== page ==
Banks, retailers and the South African Post Office did not report any major incidents in the distribution of social security grants or payment of salaries at the start of August 2021, despite the extensive damage to banking infrastructure in KwaZulu-Natal and parts of Gauteng in the recent unrest.
Banks and their partners worked together to ensure that there were mobile automatic teller machines (ATMs) and cashpoints even in those areas where banking and retail infrastructure had been completely devastated. Cash-in-transit companies were able to ensure that cash was available wherever it was needed. There was noticeable demand for grant payments at pay-points where retailers were able to restore their operations and provide essential goods.
To assist social grant recipients and those who live in areas where ATMs and branches have been destroyed, bank customers have been able to use any ATM, including those not operated by their own bank, without incurring additional charges, since 01 August 2021 until 30 September 2021. This resulted in grant recipients making wider use of ATMs and reduced pressure on individual cashpoints.
Banks, together with other stakeholders, are working with the South African Social Security Agency (SASSA) to assist with the re-introduction of the R350 Covid-19 Social Relief of Distress Grant. SASSA is encouraging its beneficiaries to open bank accounts so that they can receive their grants directly. Many banks have products that are appropriate for grant recipients.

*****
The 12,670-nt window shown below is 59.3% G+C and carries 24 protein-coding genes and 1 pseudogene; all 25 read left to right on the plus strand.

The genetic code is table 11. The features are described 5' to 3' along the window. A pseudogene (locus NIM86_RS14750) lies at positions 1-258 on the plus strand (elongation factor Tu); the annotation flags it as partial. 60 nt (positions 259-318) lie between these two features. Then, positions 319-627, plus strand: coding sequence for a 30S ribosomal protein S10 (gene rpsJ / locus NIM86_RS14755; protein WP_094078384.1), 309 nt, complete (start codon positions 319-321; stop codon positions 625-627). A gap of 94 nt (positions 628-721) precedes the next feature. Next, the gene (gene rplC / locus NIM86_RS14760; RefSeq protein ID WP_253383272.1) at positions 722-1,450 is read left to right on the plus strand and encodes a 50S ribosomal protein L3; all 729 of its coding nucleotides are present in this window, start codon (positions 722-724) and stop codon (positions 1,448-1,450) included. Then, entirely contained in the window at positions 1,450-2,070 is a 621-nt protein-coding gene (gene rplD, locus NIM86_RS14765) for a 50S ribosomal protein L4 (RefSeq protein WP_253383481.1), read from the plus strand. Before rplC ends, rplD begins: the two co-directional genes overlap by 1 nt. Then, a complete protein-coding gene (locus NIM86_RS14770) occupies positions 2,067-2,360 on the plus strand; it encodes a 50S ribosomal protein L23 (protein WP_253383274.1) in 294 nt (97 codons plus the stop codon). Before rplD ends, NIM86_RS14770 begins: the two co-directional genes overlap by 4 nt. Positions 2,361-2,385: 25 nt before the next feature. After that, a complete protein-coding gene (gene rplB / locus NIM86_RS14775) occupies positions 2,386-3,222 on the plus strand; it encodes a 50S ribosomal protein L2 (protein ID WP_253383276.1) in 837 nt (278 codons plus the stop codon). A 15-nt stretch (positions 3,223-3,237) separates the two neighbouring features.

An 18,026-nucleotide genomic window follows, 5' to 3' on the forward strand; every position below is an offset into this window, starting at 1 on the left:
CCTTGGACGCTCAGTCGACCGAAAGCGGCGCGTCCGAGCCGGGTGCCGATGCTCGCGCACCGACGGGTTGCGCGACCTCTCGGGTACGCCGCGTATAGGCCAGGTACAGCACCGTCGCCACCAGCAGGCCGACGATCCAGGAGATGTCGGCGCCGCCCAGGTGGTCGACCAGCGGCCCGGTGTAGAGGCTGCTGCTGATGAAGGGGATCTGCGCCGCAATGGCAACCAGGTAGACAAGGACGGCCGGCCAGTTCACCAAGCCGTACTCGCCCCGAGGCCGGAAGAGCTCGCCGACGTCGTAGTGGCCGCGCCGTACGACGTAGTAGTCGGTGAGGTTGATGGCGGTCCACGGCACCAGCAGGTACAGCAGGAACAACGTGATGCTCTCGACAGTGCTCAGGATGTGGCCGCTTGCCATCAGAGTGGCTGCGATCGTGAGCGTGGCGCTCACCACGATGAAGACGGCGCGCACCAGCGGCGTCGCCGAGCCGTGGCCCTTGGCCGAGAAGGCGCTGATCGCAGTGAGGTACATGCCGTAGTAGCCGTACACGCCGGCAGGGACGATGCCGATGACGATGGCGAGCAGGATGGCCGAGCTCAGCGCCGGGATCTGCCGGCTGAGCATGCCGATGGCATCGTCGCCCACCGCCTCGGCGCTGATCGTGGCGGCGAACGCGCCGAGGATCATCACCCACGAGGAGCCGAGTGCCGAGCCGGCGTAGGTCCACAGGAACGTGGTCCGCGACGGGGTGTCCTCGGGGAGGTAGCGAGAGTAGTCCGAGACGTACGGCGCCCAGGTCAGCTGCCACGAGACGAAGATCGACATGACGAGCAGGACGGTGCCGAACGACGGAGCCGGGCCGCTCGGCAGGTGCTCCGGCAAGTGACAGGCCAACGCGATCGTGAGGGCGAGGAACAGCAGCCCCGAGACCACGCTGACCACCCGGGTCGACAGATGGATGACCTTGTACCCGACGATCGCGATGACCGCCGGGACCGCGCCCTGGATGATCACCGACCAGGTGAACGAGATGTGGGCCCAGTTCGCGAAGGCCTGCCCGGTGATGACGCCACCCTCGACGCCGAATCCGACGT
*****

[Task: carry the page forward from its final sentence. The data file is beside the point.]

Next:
Over 1 400 ATMs and 269 bank branches were vandalised or destroyed in the unrest. Banks are still in the process of developing their infrastructure recovery plans. An indicative average replacement cost of an ATM in South Africa is R385 000, with additional installation costs. These costs can vary greatly for any individual ATM and not every vandalised ATM will need to be replaced.
Banks will likely have to rebuild almost 200 branches. At this time the average indicative cost for rebuilding a branch is estimated to be R4,3 million. There will also be additional operational costs to get a branch back into full service.
Full recovery of physical bank infrastructure will take a while and banks are encouraging their customers to use digital banking platforms to access their products and services.
Banks have begun detailing the relief they can offer to individual businesses and customers who are in financial distress because of the damage and looting. Customers who were in good standing before the unrest should contact their banks as soon as possible to see how they may best be assisted.